Extended Data Fig. 5
Extended Data Fig. 5. Influenza receptor distribution on ferret soft palate
Hematoxylin and eosin (H&E) staining of the soft palate from an uninfected ferret highlights the nasopharyngeal and oral surfaces. Scale bar is 1.25mm. (a) Areas highlighted in parts b-g are marked with dashed line shapes: square – nasopharyngeal surface (b and e), circle - submucosal gland (d and g) and triangle - oral surface (c and f). H&E staining of these regions, reproduced from Figure 4A-C in the main text, are shown in b-d. Staining with plant lectins specific for α2,6 SA (SNA) and α2,3 SA (MAL II) are shown in e-g. Scale bars are 100μm in images b-g.
Extended Data Fig. 6
Extended Data Fig. 6. SC18 staining of ferret respiratory tissues
Sections of ferret trachea (a) lung (b), soft palate (c and d), biopsy of nasal turbinate tissue with respiratory epithelium (RE) (f) and olfactory epithelium (OLF) (g) were stained with purified SC18 HA protein to identify areas expressing long-chain α2,6 SA. Illustration of ferret head (sectioned along the midline) highlighting the anatomical locations of RE and OLF tissues is depicted in (h). Goblet cells on the respiratory epithelium of the soft palate (nasopharyngeal surface) also stained positive for SC18 (d). Absence of SC18 staining after sialidase A treatment (e) indicates the high specificity of SC18 for the respiratory epithelium of the soft palate. All scale bars are 100μm unless indicated.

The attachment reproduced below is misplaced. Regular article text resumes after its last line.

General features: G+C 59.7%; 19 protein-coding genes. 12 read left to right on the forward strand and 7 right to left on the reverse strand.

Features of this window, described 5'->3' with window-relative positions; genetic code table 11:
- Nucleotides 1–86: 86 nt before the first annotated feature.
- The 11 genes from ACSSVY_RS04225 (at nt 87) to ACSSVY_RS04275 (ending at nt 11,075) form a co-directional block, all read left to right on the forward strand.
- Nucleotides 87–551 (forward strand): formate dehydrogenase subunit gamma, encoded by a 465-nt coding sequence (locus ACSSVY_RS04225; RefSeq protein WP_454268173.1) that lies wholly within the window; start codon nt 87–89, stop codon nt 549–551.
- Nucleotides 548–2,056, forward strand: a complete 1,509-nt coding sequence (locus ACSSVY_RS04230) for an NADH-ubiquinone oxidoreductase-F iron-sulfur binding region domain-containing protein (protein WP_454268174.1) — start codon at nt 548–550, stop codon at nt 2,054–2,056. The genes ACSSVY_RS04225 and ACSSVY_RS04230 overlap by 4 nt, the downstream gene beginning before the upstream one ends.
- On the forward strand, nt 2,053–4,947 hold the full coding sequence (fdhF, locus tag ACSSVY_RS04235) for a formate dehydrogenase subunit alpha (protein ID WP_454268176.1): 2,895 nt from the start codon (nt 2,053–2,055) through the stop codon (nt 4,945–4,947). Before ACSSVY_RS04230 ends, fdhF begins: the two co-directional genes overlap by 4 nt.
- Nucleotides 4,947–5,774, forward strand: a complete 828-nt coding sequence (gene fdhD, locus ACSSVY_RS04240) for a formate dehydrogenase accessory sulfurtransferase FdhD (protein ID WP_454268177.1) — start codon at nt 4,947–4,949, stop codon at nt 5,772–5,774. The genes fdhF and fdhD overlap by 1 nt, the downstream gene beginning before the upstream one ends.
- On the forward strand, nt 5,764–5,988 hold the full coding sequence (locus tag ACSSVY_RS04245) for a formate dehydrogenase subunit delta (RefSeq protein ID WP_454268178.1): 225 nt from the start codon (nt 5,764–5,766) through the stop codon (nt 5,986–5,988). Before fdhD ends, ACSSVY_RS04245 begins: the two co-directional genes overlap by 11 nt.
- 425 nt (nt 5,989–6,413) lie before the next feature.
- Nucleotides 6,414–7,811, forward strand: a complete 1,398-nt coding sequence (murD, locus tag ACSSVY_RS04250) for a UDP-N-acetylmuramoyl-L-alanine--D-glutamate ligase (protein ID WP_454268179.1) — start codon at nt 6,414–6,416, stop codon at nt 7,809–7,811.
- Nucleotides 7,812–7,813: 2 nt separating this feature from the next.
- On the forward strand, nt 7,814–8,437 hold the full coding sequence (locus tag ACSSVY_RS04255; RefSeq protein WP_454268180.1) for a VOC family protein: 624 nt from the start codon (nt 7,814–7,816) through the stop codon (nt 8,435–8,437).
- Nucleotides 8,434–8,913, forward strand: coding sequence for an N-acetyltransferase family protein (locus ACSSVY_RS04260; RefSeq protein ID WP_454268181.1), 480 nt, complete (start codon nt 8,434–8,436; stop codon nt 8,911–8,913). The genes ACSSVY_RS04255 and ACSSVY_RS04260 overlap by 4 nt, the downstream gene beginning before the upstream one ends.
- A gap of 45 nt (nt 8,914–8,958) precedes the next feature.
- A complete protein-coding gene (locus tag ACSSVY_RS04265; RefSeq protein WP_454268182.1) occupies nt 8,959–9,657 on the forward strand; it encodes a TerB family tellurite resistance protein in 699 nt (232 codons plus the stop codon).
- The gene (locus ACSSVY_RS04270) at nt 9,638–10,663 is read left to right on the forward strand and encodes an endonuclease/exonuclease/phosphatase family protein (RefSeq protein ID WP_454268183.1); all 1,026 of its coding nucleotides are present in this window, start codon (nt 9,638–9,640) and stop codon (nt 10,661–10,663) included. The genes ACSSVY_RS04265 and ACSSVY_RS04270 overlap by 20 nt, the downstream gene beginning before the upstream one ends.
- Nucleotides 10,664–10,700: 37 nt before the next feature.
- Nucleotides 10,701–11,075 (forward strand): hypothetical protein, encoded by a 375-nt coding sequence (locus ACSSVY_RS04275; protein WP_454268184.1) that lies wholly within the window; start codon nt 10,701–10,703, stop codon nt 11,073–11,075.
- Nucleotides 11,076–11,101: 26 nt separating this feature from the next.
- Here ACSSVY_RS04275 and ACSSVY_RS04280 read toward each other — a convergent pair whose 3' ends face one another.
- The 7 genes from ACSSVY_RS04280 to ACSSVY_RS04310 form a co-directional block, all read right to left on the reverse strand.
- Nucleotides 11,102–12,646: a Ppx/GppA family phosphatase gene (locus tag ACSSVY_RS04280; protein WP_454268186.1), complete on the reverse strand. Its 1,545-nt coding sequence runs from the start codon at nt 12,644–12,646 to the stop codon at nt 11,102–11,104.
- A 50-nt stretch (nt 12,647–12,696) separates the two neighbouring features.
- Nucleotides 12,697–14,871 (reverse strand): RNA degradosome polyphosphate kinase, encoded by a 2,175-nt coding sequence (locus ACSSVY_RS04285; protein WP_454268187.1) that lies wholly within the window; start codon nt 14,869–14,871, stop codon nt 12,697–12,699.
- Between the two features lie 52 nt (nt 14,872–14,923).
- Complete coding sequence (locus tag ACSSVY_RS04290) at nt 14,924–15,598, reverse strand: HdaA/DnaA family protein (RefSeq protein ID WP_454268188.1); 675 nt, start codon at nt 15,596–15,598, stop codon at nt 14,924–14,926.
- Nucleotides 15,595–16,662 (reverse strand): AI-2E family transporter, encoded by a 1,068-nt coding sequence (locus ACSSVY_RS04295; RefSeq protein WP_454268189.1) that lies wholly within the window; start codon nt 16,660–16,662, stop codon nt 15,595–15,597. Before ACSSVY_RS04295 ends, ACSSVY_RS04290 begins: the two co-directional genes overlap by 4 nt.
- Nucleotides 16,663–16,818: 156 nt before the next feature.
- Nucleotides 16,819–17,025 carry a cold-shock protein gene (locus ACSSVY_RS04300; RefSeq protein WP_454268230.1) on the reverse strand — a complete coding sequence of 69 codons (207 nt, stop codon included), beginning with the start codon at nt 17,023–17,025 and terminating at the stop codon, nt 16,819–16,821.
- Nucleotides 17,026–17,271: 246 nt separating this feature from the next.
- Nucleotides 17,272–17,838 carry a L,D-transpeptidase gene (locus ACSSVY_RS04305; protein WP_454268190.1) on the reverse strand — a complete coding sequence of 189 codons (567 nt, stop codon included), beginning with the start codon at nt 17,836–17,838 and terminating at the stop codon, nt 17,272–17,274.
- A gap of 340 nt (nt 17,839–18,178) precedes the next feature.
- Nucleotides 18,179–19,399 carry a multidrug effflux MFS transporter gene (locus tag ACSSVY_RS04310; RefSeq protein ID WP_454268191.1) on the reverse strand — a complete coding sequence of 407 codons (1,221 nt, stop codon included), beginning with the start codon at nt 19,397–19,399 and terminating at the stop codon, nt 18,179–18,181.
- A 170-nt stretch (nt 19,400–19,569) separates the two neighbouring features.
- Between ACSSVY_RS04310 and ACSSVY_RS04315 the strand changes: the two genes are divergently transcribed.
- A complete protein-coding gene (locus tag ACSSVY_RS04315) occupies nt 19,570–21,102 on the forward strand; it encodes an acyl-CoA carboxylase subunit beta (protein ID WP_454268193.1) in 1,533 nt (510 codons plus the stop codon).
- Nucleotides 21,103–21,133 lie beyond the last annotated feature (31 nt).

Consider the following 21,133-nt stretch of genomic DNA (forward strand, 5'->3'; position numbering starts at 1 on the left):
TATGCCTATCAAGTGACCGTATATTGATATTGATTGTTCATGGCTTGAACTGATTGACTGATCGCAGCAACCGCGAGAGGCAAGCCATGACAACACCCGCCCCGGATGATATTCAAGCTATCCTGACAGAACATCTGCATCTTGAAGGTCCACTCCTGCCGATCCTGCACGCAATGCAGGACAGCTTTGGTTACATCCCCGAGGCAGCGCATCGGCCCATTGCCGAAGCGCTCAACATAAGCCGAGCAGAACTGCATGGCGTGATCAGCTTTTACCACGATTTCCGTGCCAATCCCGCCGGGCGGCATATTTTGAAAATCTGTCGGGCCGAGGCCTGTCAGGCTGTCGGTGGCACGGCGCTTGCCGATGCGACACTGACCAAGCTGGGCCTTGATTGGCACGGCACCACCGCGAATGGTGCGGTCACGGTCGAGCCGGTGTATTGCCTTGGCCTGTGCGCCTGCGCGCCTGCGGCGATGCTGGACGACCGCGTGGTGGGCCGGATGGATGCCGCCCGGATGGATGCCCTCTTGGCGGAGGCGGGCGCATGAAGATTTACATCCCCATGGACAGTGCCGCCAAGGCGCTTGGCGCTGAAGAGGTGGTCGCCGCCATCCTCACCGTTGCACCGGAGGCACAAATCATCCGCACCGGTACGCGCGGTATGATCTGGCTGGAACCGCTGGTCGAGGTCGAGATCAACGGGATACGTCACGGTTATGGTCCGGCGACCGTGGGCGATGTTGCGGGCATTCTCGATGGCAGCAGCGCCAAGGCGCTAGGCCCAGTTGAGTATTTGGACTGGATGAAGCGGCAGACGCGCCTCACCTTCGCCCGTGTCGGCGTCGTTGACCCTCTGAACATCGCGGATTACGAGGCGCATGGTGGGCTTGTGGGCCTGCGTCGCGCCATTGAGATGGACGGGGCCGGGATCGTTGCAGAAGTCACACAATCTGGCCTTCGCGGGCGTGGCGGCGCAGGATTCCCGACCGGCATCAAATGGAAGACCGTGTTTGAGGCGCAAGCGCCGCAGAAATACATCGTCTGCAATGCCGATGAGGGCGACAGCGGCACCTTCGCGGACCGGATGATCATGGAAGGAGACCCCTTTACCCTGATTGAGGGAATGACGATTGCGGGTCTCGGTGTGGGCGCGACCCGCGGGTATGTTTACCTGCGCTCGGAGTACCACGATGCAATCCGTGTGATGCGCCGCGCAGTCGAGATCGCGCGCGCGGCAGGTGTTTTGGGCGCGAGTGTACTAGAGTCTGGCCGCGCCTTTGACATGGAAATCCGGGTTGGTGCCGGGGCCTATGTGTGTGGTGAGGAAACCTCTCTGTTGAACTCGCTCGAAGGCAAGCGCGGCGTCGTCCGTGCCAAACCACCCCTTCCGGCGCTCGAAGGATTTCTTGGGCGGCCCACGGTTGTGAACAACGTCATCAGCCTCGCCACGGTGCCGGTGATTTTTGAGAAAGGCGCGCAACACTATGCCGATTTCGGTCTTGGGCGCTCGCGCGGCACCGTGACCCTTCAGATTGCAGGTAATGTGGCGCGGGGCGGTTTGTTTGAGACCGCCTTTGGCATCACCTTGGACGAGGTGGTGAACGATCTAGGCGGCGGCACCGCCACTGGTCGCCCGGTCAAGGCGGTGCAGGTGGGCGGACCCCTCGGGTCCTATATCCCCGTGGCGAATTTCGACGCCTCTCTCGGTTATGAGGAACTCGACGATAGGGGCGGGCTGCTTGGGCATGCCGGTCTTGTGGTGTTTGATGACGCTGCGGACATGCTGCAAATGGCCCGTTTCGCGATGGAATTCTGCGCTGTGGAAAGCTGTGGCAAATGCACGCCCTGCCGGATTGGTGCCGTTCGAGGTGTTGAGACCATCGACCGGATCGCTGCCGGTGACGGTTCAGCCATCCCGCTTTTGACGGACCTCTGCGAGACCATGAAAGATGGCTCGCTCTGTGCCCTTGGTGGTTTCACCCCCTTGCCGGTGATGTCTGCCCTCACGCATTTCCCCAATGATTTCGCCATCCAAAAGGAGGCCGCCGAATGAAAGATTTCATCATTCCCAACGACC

Extended Data Fig. 7
Extended Data Fig. 7. Influenza receptor distribution on pig and human soft palate